The one golf shot everyone can make, and make successfully, is, of course, the putt. As the putter never rises very far from the ground, all a golfer needs to do is make a small movement back and a small movement through, and plonk, the ball is in the hole!
Perhaps that is why golfers, from rank beginners to the best of the professionals, feel and look very, very disappointed when they miss the hole by a thread. One case in point is Jordan Spieth, who looks disappointed whenever he misses any putt at all, even a long, sidehill, downhill putt.
While putts-missed frustration is based on golfers’ expectations, the reality of what they should expect is quite different. What, really, are the odds of making a putt?
According to research by Mark Broadie, a professor at Columbia University who is responsible for the ‘strokes gained” concept, on average PGA TOUR pros make 99% of 2-foot putts, 96% of 3-foot putts, 88% of 4-foot putts and 77% of 5-foot putts.
From 10 feet, the pros’ one-putt percentage is 40%, 23% from 15 feet, 15% from 20 feet, 7% from 30 feet, 4% from 40 feet, 3% from 50 feet and 2% from 60 feet. Also, according to Broadie, putting from inside 10 feet is very different than putting from 10 feet. The PGA TOUR average is 88% inside 10 feet, and just 40% from 10 feet. Only in one of 10 rounds do tour pros hole 100 percent of their putts from inside 10 feet.
And most recently, in 2021/22, Tour pros made an average 99% of putts that were 3ft or less. The number dropped slightly for 4ft putts, to 92%, while 81% of 5ft putts were successful, and 70% of 6ft putts were holed. That falls to around 61% of 7ft putts, 54% of 8ft putts and 45% from 9 feet.
So what should an average golfer do to improve their odds of holing more putts? The main difference comes from more practice. Good practice, naturally. Golfers should not just practice short putts but long putts, too – those that are often referred to as “lag” putts. In general, to improve putting, it is easier and makes more sense to reduce the number of three putts than to increase the number of single putts.
The three aspects to good putting are – a good and repeating stroke, good distance control and good direction judgment or green-reading skills.
Information abounds about how to read greens, from plumb-bobbing (which Dave Pelz of Putting Bible says does not work) to using AimPoint concepts to understand slope on a putt.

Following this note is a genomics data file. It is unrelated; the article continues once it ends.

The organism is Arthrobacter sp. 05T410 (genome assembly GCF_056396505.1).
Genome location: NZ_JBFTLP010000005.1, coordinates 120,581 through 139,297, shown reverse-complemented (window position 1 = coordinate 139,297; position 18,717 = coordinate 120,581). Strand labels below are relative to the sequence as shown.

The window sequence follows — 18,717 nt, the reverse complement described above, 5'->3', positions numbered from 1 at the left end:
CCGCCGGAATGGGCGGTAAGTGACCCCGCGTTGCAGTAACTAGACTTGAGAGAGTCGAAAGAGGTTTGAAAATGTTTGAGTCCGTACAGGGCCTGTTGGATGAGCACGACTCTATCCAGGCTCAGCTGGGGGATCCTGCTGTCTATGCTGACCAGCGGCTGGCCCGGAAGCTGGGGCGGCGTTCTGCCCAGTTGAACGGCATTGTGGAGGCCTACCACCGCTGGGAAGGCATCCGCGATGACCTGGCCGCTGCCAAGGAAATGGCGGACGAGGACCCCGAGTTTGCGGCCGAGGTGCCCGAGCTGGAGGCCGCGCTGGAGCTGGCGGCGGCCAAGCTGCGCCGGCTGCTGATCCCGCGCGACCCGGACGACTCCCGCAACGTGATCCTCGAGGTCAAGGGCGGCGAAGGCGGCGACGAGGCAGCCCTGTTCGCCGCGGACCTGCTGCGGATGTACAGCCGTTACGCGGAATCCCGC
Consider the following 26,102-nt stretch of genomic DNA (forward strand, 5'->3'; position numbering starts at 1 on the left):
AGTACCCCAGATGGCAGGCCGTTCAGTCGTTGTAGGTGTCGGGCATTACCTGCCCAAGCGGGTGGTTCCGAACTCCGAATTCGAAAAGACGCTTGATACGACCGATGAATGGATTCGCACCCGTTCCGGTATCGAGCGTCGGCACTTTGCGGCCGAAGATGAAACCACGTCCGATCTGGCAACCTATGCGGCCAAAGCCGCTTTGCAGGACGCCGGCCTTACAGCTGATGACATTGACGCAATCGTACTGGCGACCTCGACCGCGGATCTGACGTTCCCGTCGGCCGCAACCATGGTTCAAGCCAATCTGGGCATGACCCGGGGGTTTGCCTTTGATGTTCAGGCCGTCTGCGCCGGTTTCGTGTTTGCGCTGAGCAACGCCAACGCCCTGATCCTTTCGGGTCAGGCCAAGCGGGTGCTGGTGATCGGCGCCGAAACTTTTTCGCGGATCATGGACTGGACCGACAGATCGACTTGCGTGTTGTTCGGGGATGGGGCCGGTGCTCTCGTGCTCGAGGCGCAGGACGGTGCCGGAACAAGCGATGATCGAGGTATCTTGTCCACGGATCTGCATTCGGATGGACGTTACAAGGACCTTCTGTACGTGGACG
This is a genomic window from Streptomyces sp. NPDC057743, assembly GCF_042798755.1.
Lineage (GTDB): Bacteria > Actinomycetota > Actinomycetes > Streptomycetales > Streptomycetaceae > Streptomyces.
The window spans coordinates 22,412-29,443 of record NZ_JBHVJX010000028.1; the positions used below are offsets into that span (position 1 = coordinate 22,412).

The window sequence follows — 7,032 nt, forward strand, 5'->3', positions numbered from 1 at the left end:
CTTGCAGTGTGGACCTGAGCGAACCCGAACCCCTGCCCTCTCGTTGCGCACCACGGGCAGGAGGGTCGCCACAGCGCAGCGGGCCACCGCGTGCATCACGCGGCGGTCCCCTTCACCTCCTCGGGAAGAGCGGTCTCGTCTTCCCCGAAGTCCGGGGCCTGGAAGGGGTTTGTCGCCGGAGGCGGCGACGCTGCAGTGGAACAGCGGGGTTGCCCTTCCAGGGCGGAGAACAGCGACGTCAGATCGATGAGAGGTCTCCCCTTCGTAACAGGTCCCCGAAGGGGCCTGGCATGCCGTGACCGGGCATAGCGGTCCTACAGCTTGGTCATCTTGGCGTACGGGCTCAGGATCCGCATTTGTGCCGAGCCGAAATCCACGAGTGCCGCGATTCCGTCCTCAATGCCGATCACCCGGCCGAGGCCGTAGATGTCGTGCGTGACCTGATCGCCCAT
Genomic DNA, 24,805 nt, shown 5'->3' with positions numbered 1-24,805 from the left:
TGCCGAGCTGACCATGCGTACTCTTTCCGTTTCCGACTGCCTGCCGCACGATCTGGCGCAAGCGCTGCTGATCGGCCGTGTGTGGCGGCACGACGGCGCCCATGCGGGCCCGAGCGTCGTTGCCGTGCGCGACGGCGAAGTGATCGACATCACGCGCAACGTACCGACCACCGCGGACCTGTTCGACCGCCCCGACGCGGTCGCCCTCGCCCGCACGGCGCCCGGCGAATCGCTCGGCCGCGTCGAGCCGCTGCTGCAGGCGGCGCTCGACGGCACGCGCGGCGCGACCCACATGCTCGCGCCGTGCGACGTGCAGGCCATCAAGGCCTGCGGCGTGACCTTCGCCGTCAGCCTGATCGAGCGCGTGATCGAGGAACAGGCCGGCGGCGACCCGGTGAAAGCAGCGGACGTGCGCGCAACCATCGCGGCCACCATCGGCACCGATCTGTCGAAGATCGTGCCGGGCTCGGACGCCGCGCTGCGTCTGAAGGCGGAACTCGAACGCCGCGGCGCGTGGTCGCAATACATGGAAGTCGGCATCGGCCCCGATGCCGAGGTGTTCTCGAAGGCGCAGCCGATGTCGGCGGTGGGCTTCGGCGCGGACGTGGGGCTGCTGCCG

With respect to the stroke itself, the main requirements are for putter-ball contact to be centered, with a square face, no deceleration through impact and a slight rise angle (club face moving upwards by about 2° or so). This is something that a golfer must work to improve, and there are two camps with regard to the best stroke to deliver consistent results – an in-to-out-to-in stroke or a straight back and through one. Ideally, golfers should experiment with a couple of styles (as recommended by famous putting gurus like Dave Pelz, Geoff Magnum and Craig Farnsworth).
The concept of speed or distance control is perhaps the most important and yet one that can only be learned from practice, which would improve hand-eye coordination. There are many phrases that tell golfers to never leave a putt short, such as “never over never in,” but how to know how hard and how fast to hit a putt?
Literally, the only thing that can improve this most important aspect of putting is putting in the reps. And making sure the stroke is a repeating one.
One very comforting point that Dave Pelz makes is that great putters are made, not born. Of the 15 aspects or building blocks that he believes matter for the execution of good putts, he says that most golfers are usually good at many of them. The 15 aspects (building blocks) that together result in good putting, are aim, path, touch, rhythm, ritual, feel, face angle, stability, attitude, routine, putter fitting, power source, impact pattern, flow lines and green-reading.
Pelz also says that putting is both an art and a science. So, golfers, the best way to improve your putting – the one part of everyone’s game that can be on par with everyone else’s – is by … putting!